Early residents of the North Okanagan developed the Vernon Irrigation District system for irrigation.
It was perfectly capable of supplying all of its irrigation customers with agricultural-quality water. It needed no alteration to satisfy irrigation needs.
A mistake was made when domestic water supply was connected to the irrigation system from the late 1960s to present. It should have been obvious that domestic customers could only receive raw irrigation water through this system.
The remedy should be to have the domestic water customers separated from the irrigation (Duteau) system. This was clearly stated in the master water plan 2002. All domestic supply should be provided from the Mission Hill (Kalamalka Lake) treatment plant by extending that supply to the current Duteau Creek customers.
Instead, we have spent about $45 of $66 million (68 per cent) on altering the perfectly functioning irrigation system. Even after this huge expenditure, the majority of the mixed system remains and the cost of water increased exponentially.
We are still delivering high-cost, treated water to both domestic and agriculture customers and our water rates have increased more than threefold since 2002. We did not resolve the problem we intended to resolve, we made it more expensive.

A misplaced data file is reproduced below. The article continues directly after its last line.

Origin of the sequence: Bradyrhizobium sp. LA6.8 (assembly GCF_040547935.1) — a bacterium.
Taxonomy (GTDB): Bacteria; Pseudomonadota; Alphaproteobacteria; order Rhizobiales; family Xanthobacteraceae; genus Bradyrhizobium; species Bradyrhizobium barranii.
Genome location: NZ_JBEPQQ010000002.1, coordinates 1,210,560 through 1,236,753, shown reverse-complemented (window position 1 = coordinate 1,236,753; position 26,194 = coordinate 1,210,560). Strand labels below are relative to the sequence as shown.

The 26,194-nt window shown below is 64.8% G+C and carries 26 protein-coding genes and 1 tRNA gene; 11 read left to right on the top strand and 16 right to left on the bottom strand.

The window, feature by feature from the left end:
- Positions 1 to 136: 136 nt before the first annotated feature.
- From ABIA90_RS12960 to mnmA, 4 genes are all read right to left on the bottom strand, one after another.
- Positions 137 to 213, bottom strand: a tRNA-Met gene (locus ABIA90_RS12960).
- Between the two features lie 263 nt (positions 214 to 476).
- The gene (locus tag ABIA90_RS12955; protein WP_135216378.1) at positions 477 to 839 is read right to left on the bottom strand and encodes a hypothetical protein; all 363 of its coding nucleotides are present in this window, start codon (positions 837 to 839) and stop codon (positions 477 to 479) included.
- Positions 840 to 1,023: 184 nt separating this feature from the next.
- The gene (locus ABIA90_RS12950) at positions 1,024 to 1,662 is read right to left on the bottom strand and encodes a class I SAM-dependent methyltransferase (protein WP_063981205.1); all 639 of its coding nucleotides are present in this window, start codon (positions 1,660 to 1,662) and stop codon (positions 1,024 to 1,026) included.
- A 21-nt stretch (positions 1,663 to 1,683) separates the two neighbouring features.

The 2012 MWP proposes to spend an additional $58.3 million on further altering the irrigation system. That would make the expenditure on the Duteau system a grand total of $103.3 million by 2022. This is just compounding the original mistake. Those funds should be spent on the total separation of the two systems.
The Duteau irrigation system should be left for agriculture. The above sum is only for the initial infrastructure financing. In addition, there are the annual treatment costs at Duteau Creek between $2 to 3 million. Duteau water is the most expensive to treat and most of that treated water is used for irrigation.
There is also the maintenance and infrastructure replacement costs of the mixed water system and the new raw water system delivering untreated water directly to agriculture crops. That is all paid for by the domestic customers.
Another problem is the competition for water in low snow pack years between irrigation and domestic customers.
The Aberdeen source is supplied by small, shallow lakes totally dependent on annual snow and rain fall. There were years when Grizzly Lake almost totally dried up.
In the mean time, there are unused water licenses on BX Creek that could be utilized from Okanagan Lake (more than nine million cubic meters).
One of the recommendations contained in MWP 2012 is to reserve 50,000 mega litres (50 million cubic metres) of water licenses on Okanagan Lake.
It is obvious that the final direction is to utilize Okanagan Lake as the main water source like Kelowna does. If that happens, all of the investments in the Duteau system will become redundant.
The taxpayers expressed their opinion on the current MWP. We must develop a new paradigm for our future water plan. The new direction must come from the taxpayers through their elected representatives.